Meditation at Christmas – Mindful Eating

Dear Integral Meditators,

Sincerest best wishes to you and your family for the Christmas season  from myself and Integral Meditation Asia. Enjoy this weeks article!

Yours in the spirit of the journey,


Mindful Eating As Your Object of Meditation

The Christmas season is upon us, which, amongst other things involves gathering together to enjoy food in (hopefully) good company. With this in mind I got thinking about the different methods I have come across for transforming the act of eating into an act of meditative awareness. In general we eat every day, and so having a method of transforming eating into a mindfulness practice is invaluable for any meditator, as it means that the act of eating itself strengthens ones meditation practice and the practice of states of mind that lead directly or indirectly to the experience of happiness and/or insight.
In particular at Christmas which can have many spiritually and culturally connotations, mindful eating gives us a chance to enjoy the interface between our meditation practice and the enjoyment of delicious food.  I have outlined five techniques below from you can take your pick, or alternate between. With this in mind, here we go:

1. Eating with detachment – Delicious as the food may be, the great wisdom traditions of the world have always advised that food is in fact not a true source of lasting happiness, and have thus recommended that we temper our attachment to what we eat, and enjoy it without getting completely consumed by mindless gluttony. For those that have learned to practice detachment in a balanced way, the insight is that a certain level of detachment actually enhances the pleasure from any given activity, and this is also the case with food. By mindfully eating with a certain level of detachment the amount of enjoyment from the sensual experience of eating actually increases.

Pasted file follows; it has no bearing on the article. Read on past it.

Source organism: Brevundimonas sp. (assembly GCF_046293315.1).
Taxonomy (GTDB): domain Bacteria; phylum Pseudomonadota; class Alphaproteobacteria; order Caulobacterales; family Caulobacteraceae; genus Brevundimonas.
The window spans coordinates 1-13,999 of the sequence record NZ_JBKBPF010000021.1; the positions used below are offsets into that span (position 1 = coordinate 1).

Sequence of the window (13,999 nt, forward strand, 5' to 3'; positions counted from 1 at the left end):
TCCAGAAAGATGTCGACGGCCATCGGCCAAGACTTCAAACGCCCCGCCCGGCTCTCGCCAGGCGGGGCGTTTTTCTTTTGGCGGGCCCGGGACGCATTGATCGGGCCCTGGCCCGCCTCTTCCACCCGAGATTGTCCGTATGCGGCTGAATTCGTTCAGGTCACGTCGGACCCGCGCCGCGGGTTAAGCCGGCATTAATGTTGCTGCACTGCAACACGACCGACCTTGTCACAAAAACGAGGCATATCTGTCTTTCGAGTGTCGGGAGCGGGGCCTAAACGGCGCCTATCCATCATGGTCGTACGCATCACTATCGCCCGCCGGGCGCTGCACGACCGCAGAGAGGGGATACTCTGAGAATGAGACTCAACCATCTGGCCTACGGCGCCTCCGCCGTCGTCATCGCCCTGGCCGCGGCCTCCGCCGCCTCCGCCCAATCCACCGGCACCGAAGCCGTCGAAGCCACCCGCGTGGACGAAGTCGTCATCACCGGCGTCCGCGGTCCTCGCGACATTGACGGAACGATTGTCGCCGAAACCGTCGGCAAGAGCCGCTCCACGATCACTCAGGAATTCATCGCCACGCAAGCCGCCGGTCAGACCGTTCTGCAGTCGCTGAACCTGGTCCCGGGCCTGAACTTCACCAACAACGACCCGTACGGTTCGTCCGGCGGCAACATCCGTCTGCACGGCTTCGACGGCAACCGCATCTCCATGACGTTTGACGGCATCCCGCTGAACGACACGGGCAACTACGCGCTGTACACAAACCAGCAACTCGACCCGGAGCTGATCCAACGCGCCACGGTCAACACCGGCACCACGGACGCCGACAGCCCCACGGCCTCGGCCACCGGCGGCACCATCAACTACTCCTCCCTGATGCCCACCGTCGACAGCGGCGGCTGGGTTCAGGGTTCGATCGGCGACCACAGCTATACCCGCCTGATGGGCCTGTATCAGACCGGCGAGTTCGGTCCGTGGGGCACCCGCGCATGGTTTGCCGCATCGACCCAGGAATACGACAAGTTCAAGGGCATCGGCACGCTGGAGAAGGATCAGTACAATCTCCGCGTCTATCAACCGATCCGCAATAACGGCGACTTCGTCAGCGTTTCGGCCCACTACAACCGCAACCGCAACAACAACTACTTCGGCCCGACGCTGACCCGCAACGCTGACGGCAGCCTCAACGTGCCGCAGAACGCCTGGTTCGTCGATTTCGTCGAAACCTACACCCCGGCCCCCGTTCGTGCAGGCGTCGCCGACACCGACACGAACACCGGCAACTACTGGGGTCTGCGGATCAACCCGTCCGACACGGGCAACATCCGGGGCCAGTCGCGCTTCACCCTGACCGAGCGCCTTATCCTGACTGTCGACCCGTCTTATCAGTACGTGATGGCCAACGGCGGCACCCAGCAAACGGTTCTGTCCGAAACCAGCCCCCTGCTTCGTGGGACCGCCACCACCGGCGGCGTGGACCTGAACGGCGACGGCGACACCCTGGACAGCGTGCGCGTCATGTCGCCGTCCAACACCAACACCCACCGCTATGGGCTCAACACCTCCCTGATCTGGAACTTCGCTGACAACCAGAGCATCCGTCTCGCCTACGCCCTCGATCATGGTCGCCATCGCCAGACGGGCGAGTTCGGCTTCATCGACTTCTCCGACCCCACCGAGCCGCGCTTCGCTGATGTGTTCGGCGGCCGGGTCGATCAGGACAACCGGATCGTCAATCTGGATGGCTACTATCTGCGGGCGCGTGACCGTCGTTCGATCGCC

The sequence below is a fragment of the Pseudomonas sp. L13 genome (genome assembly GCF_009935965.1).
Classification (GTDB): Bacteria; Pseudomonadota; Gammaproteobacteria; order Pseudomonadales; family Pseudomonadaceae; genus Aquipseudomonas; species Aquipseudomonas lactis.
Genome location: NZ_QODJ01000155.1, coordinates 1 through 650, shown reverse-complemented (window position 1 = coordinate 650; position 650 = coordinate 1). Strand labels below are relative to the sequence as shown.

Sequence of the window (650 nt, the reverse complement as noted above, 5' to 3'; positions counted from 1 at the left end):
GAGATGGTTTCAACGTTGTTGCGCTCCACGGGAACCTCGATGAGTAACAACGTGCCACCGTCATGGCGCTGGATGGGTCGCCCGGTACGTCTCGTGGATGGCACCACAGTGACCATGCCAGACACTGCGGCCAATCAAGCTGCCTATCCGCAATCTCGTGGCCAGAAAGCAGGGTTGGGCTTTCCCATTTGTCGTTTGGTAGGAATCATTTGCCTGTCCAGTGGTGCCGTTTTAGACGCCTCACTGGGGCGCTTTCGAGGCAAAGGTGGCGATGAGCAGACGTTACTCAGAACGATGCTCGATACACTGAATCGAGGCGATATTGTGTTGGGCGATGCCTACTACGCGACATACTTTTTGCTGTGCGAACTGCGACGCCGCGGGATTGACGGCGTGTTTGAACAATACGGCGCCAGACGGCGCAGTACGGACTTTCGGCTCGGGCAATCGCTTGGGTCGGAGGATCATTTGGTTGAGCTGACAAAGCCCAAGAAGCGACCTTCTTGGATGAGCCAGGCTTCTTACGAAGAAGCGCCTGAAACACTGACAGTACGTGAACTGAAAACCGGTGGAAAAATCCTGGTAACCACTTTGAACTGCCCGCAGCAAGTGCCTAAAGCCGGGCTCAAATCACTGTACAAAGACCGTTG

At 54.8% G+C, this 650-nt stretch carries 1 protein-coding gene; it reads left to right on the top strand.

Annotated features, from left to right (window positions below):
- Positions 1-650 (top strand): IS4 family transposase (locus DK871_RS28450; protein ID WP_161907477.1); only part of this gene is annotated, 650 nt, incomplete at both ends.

2. Eating with an altruistic intention – You can enjoy your food whilst at the same time motivating yourself to use the energy that you get from the food to bring benefit to the world. This is the kind of classic “Bodhisattva training practice” that one finds for example in Mahayana Buddhism. Before one eats one might think something like “My main wish is to be of benefit to others, in order to do this I am now going to sustain my body by eating this food”. With this in mind you can then enjoy your food in the same way that you normally do, but behind it lies a compassionate and loving motivation.

3. Regarding what is eaten as a manifestation of primal bliss and emptiness – This method is primarily a tantric method (for me one I learned within the Tibetan tradition),and consists of regarding the food that is eaten as primarily a manifestation of the causal, formless bliss that underlies that whole of the manifest world. Thus one eats with the recognition that behind the world of ordinary appearances (such as the food one is eating) lies the ever present bliss and spaciousness of spirit. This practice requires a certain level of experience in meditation, but it can be a fun one to play with even on a more elementary level of practice.

4. Eating with appreciation – Before one eats time is taken to appreciate the cooks, the circumstances in one’s life that make such nutritious/delicious food to be possible, the trees, plants and animals that provided the ingredients.  Eating with gratitude and appreciation provides a wonderful inner context for the enjoyment of good food.

5. Eating whilst putting down your baggage and having fun – In meditation classes I often tell people at the beginning of the session to put down their mental baggage before we begin to meditation. Similarly we can take the beginning of a meal as an opportunity to put down our mental baggage and engage in the simple act of eating in the present moment with enjoyment, like a mini eating meditation. If your mind is pre-occupied with its usual nonsense, there is always the danger that we waste the fun and enjoyment of food simply because we are mentally elsewhere!

Enjoy your food!
© Toby Ouvry 2012, you are welcome to use or share this article, but please cite Toby as the source and include reference to his website

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